“Make consumers’ lives better.”
This is what businesses and brands must do. Makes sense, doesn’t it? More often than not, brands fail to meet this need. A Co.Exist article discusses the need for brands today to create meaningful lives. Umair Haque, blogger from Harvard Business Review claims, “The next global economy isn’t just about stuff, it’s about human lives.” Over time, what consumers look for in a brand has drastically changed over time from what the product does to how it makes you feel to who you are. Today it is about making a better you.
The marketplace is cluttered with businesses that sell “throwaway” products in the name of consumerism and brands that are stained with negative experiences, making it difficult for anyone with a conscience to associate with. There are however, amidst it all, brands that do it right. These are the customer centric businesses that genuinely want to improve the livelihood of its customers.
“Your customers, are beginning to take a quantum leap into an era where a life meaningfully well lived is what really counts.”
In order to keep up in this era, some brands may have to undergo internal rebuilding so that fulfilling the customer’s desire for a more meaningful life is achievable. This might mean realigning your core values with your customers and creating a cultural change within your work place that focuses on your customers’ ultimate need. Keep up with the new era of change and be the brand that is far more meaningful than ever before, be the brand that makes your customers’ lives better. At Proto Partners we can help you to do this. Our goal is to “help organisations enrich the lives of customers, one customer experience at a time.” hence making a more meaningful brand.
“Showrooming” is when people come into store to look at products and go away from the retail store to view it online to find cheaper options. With “showrooming” on the rise, how can retail stores keep customers in stores? A realbusiness article suggests says it’s as simple as using mobile in store.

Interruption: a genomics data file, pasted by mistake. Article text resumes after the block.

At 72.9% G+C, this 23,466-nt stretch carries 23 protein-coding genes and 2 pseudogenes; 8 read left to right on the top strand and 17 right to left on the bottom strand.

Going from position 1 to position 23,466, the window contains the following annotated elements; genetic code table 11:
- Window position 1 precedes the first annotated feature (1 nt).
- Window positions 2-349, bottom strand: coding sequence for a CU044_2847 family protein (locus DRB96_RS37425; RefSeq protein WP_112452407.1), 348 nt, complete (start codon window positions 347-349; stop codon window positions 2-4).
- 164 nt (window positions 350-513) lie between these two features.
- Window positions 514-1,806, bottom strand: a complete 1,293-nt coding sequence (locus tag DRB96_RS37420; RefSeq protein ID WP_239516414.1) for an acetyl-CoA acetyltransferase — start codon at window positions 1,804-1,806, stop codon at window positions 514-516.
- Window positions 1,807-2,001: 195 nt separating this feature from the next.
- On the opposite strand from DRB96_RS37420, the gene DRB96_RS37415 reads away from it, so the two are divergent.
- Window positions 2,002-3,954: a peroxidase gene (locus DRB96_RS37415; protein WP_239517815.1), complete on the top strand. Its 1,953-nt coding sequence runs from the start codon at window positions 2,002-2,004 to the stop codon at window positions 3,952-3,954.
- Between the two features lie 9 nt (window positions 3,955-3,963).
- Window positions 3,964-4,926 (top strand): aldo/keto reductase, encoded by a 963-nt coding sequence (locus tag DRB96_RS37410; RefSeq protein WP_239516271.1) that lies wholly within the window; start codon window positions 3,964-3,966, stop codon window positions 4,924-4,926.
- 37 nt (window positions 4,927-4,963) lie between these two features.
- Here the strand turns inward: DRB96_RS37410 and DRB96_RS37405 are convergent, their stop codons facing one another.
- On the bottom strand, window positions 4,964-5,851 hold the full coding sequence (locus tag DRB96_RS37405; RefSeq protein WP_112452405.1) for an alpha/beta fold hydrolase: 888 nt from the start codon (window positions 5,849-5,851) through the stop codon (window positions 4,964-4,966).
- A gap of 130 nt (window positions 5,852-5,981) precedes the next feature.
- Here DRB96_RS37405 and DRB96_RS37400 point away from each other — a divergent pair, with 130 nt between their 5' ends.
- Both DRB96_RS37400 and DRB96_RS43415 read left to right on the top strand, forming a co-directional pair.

Research shows that most people who showroom actually use their mobiles during their shopping experience. Mobile is a threat to the retail environment, however there is also an opportunity to make friends with the enemy. Companies can now interact with their customers while they shop through their mobiles, perhaps there could be a mobile retail assistant? Or perhaps specials made available through mobiles or even product suggestions as you browse the store. “It’s the perfect tool for businesses to find new ways to make buying in-store the convenient option.” By truly understanding how mobile are used by customers and their retail journey experience with you, opportunities for a successful new form of interaction with your brand is made possible.
In an article from MediaPost, Ingrid Froelich emphasizes that “brand experience is defined by your customers’ perceptions of their interaction with you.” The way that your customers experience your brand across channels whether they are active or passive in this, all affect the way they see your brand. This can make your break your brand experience.
“To stand out, organisations now need to meet and exceed customer expectations.”
So how is this done? First, you need to know your customers and what exactly are their expectations.
- Know your customers. The easiest way of doing this is not by assuming what they know but by simply listening to your customers. Take an ‘Outside In’ perspective to help you to understand and emphasize with your customers because the customer voice can strongly affect the way your brand is perceived. “By hearing the customer voice, the organisation can prioritize change and support the most valuable touchpoints.” Every channel has value, however, by placing your focus on the areas your customers most value, it will become a win-win situation.
- Don’t be a stalker. It’s great knowing your customers but not in the same way a stalker knows their victim. To create a genuine brand experience, it is important to give your customers privacy. Combine your real-time data with information your customers have volunteered to give to you. “Responsible use of customer data enhances loyalty by responding to preferences.”
- Weave customer-centricity throughout your organisation. Customers do not necessarily think about the operations and different departments behind their experience with your brand, whether they are good or bad. “All of the good intentions in the world and all of the speeches from CEOs and customer advocates in your organization cannot replace the need for a fundamental customer-centric culture and process.” Therefore every aspect of your organisation must maintain customer-centric goals so that the customer experience is seamless and consistent.
A blog post by Wim Rampen discusses an article titled: “Customer Centricity, still in its infancy”. Wim Rampen believes that a CEM (Customer Experience Management)/CRM (Customer Relationship Management) strategies aren’t a necessity or a simple solution for companies to become customer centric. His argument claims that small businesses can be customer centric and therefore it can work on a large scale as well meaning that a CEM/CRM strategy does not need to be in place.